The third adversary of Aprajita was a Chola defeated at Chirrarrur. In all probability the Chola adversary was Aditya.(16) We know that subsquently Aditya killed Aparajita in the battle. This shows that Varaguna, Aditya, Bana and Muttarasa were on the side of Nrpatunga while Aparajita and Kampa, were aided by the Ganga ruler Prithivipati on the other. It was mentioned earlier that Aparajita's mother was a Ganga princess. That Aparajita was aided in the Sripurambiyam battle by Ganga Prithivipati is well known(17) Prithvipati obtained victory for his over lord Aparajita, but lost his life in that battle.
It would be interesting to note the various dates of accession of the kings suggested by scholars*. (* K. A. N. stands for K. A. Nilakanta Sastri, T. V. M. for T. V. Mahalingam S.R.B. for S. R. Balasubramaniam and T.N.S. for T. N. Subramaniam)
K.A.N. T.V.M.S.R.B. T.N.S. Nrpatunga859 to 99 869-910855 - Aparajita885 - 903 895-913878 - Kampavarman870 - 912878 - Aditya871 871871 870
Aditya's conquest of Tondaimandalam is attested by his inscriptions found in Tirukkalukunram,(18) and Takkolam.(19) His 21st year inscription seems to be the earliest in Tondainadu. If this is taken as the basis, it would then mean that Aparajita had lost his life by 890. (the 20th year of Aditya). Aparajita's inscriptions are found upto his 18th year(20). So he should have ascended the throne about 870. Kampavarman came to the throne a few years earlier, circa 868 and Nrpatunga, two are three years earlier. Nrpatunga's accession can be placed about 865. On the basis of the above calculations the following would be our revised chronology.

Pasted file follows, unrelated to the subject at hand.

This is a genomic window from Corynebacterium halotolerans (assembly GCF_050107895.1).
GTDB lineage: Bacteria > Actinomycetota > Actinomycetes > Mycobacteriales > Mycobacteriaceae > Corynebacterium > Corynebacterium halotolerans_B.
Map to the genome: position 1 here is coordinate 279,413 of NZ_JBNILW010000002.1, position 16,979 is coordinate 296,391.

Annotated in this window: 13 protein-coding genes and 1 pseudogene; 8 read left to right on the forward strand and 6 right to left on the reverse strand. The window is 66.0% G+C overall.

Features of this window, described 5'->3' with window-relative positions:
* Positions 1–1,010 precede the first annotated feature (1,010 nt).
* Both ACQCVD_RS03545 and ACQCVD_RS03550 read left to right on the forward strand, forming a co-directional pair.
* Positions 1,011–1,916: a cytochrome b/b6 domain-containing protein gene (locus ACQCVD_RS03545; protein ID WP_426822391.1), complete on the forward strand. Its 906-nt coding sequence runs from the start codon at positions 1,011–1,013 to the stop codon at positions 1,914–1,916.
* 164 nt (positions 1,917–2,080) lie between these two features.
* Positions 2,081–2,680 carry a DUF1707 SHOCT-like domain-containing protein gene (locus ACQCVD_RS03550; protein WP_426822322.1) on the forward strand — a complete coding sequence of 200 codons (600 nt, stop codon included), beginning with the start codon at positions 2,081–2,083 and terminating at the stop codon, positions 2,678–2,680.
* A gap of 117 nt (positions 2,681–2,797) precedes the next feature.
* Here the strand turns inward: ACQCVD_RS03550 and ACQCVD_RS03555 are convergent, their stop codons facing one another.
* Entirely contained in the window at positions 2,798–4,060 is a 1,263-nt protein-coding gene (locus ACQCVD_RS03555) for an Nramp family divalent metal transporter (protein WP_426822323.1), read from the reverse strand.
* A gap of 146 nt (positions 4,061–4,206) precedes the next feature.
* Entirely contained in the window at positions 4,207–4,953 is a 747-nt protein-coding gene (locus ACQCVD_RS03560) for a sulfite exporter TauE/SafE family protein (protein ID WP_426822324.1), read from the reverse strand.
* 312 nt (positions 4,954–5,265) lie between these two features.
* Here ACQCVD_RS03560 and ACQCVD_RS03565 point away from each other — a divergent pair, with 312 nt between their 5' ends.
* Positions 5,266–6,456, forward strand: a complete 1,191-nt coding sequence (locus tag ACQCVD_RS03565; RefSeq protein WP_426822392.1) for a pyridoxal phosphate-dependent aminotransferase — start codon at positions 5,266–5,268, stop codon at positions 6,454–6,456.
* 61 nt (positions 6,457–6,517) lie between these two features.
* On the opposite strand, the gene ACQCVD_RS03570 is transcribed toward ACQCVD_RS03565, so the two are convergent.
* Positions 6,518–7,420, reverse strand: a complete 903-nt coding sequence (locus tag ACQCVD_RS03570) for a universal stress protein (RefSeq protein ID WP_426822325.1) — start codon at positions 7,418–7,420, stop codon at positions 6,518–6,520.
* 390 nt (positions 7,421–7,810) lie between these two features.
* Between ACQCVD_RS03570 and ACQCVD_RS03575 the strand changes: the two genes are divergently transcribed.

Nrpatunga 865 to 906 A.D. Kampavarman 868 - 900 A.D. Aparajita 870 - 890 A.D.
Prof. Sastri, and S. R. Balasubramaniam agree to 890 as the last year of Aparajita. This tallies with our findings. T.V. Mahalingam's date of 913 for both Aparajita and Aditya seems to us to be unconvincing(21).
From this chronology and power alignment a few points of interest emerge. From 890 to 903 Nrpatunga's inscriptions are not found. Kampavarman probably accepted the suzerainty of Aditya and ruled upto 900.